“I have a layperson’s understanding of art,” she wrote to investigators in December. “I am not an art dealer or broker, art historian or art collector, and have no special education, training or experience which would give me expertise in the field of fine art or in particular, in the identification of authentic French Impressionistic works.”
But Fuqua, who declined to be interviewed for this story, grew up with a mother steeped in fine arts. Her mother — who goes by the professional name Marcia Fouquet in homage to a French ancestor — is a painter who specialized in reproducing the pieces of several famous artists, including Renoir, according to an online biography and people who used to work at her art studio.
Fouquet, 84, has roots in Baltimore. She graduated from Goucher College with a fine-arts degree in 1952 and earned a master’s degree from the Maryland Institute College of Art in 1957. In her thesis, she briefly analyzes a Renoir portrait.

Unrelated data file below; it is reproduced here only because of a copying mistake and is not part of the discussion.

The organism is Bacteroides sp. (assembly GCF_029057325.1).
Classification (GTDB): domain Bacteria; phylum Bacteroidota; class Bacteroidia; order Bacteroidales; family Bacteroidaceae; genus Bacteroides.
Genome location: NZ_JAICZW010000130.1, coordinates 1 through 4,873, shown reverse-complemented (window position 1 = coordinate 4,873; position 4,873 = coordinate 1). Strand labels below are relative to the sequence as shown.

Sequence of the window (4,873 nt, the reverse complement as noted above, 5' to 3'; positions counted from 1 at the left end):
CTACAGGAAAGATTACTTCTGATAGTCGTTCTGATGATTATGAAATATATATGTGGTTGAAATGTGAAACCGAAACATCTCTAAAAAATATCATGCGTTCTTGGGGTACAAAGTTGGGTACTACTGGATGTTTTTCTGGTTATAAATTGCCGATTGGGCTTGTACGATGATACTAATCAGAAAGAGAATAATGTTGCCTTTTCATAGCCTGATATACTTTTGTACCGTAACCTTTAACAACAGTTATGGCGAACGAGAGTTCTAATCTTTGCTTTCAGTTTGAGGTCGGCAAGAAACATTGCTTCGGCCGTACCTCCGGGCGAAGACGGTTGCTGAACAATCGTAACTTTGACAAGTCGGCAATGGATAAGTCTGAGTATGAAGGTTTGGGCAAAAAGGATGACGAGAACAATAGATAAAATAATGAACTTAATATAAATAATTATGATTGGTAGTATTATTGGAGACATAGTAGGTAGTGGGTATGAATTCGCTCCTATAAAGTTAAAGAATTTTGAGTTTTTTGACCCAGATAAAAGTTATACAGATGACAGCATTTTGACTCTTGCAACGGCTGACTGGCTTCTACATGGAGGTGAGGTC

For at least two decades, Fouquet ran an art studio for children and adults at her home in Fairfax County, Va. The Great Falls Art Center offered classes in drawing, painting, pottery, sculpture and art history. Approached there, Fouquet declined to be interviewed.
Thomas Cranmer, a Fairfax painter and retired financial consultant, said Fouquet’s daughter helped at the studio for several years.
Someone who identified himself as Martha’s brother, Matt Fuqua, said he knew about the Renoir. But he seemed confused about its origins. “(My mother has) had it for a long time, probably 50 or 60 years,” he said in an initial interview. “My girlfriend and her friends were cleaning out my mom’s studio, and my sister stepped in and said, ‘Wow, I want this.’ ”
He added that his mother and sister “are keeping me out of the loop. It was supposed to be mine,” he said.
But when a reporter called him a second time, he said he had just spoken with his sister and was changing his account. “She said, ‘Matt, you don’t know what you’re talking about. I got it at a flea market,’ ” he said. “I don’t know the facts.”